Queer Naija Lit: Akwaeke Emezi’s Poetry Collection Makes Space for Many Selves

Hello, Hello! Welcome to my column, Queer Naija Lit, where I’ll be reviewing some of my favourite queer Nigerian books.

CONTENT WARNING: EVERYTHING deserves its name. Between the first and last pages, my mind became a thunderstorm of questions. What is time? What is being? What is life? What is death, to a god? Each poem presents an experience like lightning. Look: love. Here, pain. See where they connect. At the center of the thunderstorm is stillness. There, clarity is born. If you feel confused and a little unsteady then, congratulations, you’re ready to read Akwaeke Emezi.

What is time?

In colonial reality, time is a wound. Colonial time announces itself by the suppression of other times. It is the present, absent. In Emezi’s work, time is mended by stories that reach across, into, beyond, and before the bifurcation of “this” time.

It’s common to think of time as linear, but Emezi’s poems convey a story that doesn’t go from point A to B. Rather, it explores moments: freedom, peace, reckoning, and hurt can be represented through time — by which I mean experience. In Igbo culture, experience is the focus of a story and, by extension, life (what is life, if not one long story/experience?).

I grew up hearing stories from my family that didn’t hold their center in a particular time or region but in experience and shared understanding. Simultaneously, I was hearing a linear story about my country and people that only made sense if I didn’t look beyond the last few decades. I was — through spiritual and academic colonial institutions — conditioned to think of myself through a lens that denied my existence. When you have two means of storytelling next to each other — like with most binaries — we’re taught to pit them against each other. The “and” of the colonial mind is really a “versus.”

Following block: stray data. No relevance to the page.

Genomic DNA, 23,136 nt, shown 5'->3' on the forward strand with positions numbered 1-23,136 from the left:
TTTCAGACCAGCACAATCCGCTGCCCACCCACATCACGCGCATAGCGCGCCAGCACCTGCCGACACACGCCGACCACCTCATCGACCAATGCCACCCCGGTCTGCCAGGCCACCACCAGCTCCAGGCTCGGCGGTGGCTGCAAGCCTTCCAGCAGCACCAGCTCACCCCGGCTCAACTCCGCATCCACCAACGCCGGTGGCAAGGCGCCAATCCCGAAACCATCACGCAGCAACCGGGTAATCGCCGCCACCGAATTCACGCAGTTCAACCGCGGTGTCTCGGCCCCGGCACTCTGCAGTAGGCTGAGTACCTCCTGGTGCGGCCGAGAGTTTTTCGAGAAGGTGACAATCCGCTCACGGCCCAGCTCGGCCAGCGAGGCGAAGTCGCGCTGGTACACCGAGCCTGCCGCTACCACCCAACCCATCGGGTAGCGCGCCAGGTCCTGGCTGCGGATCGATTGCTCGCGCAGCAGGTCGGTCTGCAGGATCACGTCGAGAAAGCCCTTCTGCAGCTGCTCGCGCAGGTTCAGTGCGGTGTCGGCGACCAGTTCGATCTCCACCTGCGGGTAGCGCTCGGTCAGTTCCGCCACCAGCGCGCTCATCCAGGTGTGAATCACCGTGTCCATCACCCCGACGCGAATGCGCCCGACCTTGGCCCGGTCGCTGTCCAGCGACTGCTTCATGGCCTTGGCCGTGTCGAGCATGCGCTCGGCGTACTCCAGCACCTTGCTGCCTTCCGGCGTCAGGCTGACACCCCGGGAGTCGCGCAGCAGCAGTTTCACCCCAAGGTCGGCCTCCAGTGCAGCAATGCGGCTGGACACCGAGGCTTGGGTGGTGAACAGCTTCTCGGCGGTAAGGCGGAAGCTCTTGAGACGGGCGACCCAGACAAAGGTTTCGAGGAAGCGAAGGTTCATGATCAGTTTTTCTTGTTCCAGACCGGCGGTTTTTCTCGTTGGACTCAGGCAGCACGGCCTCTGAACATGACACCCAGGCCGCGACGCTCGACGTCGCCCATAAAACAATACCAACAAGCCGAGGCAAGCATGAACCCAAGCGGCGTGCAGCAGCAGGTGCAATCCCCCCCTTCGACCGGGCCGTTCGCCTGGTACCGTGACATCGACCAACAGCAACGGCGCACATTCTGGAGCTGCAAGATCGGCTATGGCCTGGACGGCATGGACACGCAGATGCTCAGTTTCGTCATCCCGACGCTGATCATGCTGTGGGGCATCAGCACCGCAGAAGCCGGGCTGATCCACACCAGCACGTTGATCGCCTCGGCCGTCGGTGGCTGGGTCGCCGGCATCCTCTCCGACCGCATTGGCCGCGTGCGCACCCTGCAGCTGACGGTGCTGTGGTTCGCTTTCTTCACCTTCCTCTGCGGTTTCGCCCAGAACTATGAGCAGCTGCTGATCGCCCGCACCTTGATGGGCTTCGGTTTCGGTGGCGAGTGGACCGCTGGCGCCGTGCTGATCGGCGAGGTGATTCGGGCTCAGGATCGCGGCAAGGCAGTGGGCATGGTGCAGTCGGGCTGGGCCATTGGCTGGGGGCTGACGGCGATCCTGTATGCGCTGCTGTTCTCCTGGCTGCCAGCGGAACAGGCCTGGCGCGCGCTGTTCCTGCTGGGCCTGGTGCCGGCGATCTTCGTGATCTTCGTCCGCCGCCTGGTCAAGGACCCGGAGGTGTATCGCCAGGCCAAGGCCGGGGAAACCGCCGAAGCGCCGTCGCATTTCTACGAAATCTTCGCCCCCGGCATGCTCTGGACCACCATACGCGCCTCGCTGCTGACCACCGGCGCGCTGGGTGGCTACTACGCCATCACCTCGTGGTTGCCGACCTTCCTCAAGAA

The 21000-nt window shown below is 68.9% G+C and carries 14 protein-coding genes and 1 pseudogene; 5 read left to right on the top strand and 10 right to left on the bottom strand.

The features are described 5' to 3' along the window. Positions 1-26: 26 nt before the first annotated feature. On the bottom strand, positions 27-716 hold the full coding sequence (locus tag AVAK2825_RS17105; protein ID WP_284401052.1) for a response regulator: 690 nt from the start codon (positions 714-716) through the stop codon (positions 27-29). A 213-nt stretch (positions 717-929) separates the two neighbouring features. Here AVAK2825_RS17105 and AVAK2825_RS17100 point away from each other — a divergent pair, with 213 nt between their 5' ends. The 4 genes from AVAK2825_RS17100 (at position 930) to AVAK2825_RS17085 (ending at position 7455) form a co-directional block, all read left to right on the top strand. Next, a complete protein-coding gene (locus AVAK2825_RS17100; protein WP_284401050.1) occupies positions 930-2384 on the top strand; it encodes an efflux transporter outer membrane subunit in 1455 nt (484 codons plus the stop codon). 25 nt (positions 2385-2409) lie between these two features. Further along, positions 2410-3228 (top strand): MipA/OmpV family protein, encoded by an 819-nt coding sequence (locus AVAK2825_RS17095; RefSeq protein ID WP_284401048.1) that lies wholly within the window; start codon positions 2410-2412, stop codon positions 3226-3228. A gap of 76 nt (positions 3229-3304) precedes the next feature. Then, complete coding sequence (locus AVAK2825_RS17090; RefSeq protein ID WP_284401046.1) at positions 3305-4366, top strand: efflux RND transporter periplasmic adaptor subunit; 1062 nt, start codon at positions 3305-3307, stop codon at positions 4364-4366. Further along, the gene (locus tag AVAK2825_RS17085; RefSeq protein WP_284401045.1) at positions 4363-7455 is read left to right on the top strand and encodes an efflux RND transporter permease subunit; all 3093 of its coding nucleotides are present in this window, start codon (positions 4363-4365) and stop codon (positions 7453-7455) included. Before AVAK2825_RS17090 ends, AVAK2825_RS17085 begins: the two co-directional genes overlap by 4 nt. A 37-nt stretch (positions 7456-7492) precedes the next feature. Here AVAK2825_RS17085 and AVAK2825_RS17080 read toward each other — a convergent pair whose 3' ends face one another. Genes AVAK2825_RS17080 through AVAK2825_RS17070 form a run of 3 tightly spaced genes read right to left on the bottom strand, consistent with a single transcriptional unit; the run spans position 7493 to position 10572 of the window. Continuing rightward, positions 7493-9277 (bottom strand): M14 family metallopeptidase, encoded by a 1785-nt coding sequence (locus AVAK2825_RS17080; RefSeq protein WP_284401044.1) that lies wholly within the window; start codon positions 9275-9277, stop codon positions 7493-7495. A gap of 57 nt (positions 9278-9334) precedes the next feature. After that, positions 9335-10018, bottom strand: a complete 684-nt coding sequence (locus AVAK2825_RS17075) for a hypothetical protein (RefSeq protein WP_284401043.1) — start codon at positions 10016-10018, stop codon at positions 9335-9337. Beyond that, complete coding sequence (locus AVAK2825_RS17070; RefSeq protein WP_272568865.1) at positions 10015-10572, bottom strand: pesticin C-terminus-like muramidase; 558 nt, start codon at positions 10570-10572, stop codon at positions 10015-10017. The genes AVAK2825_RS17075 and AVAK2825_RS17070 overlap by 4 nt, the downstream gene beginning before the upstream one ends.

Emezi recognizes this cultural conflict in their narrative, but they step out of the narrative of oppression and into truth. Binaries can show us where things separate, but also where they connect — like a door hinge, or the two faces of a coin.

When I look at time as an experience the way Emezi writes it and compare it to linear, measured time, what becomes obvious to me is the way they are connected, and that one way of perceiving — the linear way — is deemed more real than another.

The consequences (and intent) of this are dire. Experiences and realities that can be validated through linear time thrive. Meanwhile, experiences and realities that can’t be translated into this metric are invisibilized and subjugated. Specifically, the people and environments living in non-privileged realities are subjugated.

Not in Emezi’s book. CONTENT WARNING: EVERYTHING exists in the reality of the spirit that wrote it. Emezi is who they are, an ogbanje and a god-child. The book is an embodiment of their reality, which is also Igbo reality.

What is being?

Colonization forced a majority of the world to think of beingness as one thing. There’s one (white) human, one (white) reality, one (white) self. This narrative is a modern descendant of Plato’s search for Ultimate Truth, which is fear and control. Colonization is an empire’s attempt to take all that is. I can’t imagine the size of the ego necessary for a person to believe they can know and be all that is, and yet, the proof is in life right now. It’s in the ways we’re still conditioned to try to define everyone else and the ways we’re prevented from defining ourselves. Like Toni Morrison says, definitions belong to the definers.

Our ability to know and define stops at us — and even that is tenuous. To reach beyond the self and attempt to define (control) all reality — and therefore the experiences of people that aren’t you  — is violence.